L.M.: The really important thing is that there’s an awful lot we just don’t know about them. So when you think about it, when you take animals we just don’t know and put them in an unnatural setting, you’re going to know very little about them, and that puts them at the mercy of everything we do to them in captivity. At least with lions or giraffes, we know quite a lot about them from seeing them in the wild. But with belugas we know practically nothing. The captivity industry is always trying to breed more belugas for their collections, but it doesn’t have a clue how to keep the babies alive.
Just for starters, the captivity industry is always trying to breed more belugas for their collections, but it doesn’t have a clue how to keep the babies alive. When the most recent baby was born was at the Georgia Aquarium, the staff there all just jumped in the tank, about a dozen of them, and I’m convinced that that was a huge mistake. They wanted to help but it’s all so artificial. The mother was probably freaking out. And the baby died a few days later
E.T.: And there was the baby at Marineland who was killed by two adult males.
L.M.: That’s another case of the people not knowing what they’re doing. I mean you just don’t put two males in with a baby. You don’t do that with anyspecies. Young males are rough, they want to assert themselves, and babies are vulnerable and it’s pretty clear that the zoo staff threw her in there and the mother couldn’t protect her.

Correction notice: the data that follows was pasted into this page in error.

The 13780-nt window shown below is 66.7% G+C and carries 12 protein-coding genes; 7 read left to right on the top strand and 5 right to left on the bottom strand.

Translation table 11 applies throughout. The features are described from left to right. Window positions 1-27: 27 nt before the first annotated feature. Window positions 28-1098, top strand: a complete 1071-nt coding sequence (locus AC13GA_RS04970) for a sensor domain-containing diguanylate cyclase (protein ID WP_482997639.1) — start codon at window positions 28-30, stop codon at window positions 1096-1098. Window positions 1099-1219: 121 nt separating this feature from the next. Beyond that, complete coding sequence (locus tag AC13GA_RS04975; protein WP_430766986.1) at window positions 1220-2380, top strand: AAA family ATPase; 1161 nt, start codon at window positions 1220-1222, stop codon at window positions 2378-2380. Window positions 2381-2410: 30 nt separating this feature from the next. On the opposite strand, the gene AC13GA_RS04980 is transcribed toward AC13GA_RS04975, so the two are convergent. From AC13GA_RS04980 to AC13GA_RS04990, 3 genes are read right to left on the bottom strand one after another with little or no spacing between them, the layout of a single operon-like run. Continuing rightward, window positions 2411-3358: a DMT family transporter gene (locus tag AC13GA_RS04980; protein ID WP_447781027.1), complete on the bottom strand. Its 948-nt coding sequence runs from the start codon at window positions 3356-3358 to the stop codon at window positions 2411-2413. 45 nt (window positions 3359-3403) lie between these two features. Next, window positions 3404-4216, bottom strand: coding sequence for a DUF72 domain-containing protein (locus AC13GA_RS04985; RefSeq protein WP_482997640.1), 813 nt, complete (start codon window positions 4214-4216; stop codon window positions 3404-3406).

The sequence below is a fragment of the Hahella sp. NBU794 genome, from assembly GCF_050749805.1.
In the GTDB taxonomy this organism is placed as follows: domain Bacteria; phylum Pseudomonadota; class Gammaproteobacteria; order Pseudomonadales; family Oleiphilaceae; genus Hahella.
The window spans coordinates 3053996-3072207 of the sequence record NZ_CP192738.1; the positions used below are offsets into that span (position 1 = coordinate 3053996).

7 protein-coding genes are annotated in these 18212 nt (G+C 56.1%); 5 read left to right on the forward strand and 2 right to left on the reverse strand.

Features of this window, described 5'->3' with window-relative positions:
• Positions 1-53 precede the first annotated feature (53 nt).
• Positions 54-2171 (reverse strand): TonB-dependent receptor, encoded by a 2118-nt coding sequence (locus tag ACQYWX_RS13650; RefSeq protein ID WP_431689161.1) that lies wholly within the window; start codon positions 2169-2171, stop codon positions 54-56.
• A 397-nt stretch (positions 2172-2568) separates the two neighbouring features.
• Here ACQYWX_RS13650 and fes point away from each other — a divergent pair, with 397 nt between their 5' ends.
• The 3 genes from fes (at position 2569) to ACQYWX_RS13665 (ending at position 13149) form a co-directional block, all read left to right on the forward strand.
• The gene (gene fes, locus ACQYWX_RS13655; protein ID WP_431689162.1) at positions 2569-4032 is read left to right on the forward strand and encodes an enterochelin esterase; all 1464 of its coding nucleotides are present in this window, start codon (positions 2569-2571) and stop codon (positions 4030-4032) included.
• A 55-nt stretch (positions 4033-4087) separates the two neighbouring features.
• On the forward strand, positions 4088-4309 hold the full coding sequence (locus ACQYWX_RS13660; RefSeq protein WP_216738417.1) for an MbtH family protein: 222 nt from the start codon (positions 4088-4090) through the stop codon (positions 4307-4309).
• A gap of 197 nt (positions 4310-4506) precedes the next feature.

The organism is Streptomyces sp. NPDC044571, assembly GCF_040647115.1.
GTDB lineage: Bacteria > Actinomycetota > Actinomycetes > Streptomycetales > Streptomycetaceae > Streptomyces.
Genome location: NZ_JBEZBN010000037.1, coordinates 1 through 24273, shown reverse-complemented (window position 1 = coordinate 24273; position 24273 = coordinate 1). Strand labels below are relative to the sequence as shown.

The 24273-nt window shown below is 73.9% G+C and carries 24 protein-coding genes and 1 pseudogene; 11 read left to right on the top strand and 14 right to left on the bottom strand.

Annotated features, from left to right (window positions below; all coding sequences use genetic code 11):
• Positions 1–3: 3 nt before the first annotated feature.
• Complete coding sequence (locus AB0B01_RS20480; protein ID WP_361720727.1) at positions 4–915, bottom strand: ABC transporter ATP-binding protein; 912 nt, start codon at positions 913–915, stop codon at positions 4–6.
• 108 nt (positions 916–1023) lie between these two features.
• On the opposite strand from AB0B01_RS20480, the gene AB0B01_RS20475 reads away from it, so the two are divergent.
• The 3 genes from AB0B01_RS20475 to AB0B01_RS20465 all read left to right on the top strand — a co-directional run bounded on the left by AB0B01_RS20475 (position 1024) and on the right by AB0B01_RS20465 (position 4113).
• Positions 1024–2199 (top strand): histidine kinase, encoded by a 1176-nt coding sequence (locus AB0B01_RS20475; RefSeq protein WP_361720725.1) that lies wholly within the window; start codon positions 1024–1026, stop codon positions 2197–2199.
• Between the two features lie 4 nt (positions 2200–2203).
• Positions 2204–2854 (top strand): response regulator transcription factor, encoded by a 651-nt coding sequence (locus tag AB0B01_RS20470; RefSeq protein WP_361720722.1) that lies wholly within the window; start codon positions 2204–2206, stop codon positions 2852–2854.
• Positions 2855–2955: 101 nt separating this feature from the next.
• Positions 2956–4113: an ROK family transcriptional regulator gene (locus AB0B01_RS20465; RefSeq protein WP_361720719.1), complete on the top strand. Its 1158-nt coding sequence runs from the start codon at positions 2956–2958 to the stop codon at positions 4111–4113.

In the wild that would never happen. The babies would be embedded in a social network with mothers, aunts, sisters, all watching out for her. But in this situation you have two males who are already very frustrated because they’re in a tank with lots of pent-up energy, and suddenly they have the ability to take it out on this little baby, and it’s obvious what’s going to happen.
E.T.: You wouldn’t put a bunch of angry unsocialized boys in a room with an infant human, either.
L.M.: Exactly. And the same thing would happen with elephants, chimpanzees, so many.
E.T.: Why would they be so dumb?
L.M.: They really don’t know anything about the animals they’re keeping, and they don’t bother to learn anything about them in the wild. And they have this attitude that they’re all interchangeable, and they have no appreciation of their social relationships. It’s so dumb it’s hard to imagine anyone making that mistake. It’s a profound lack of interest in expending any effort to find out what these animals need.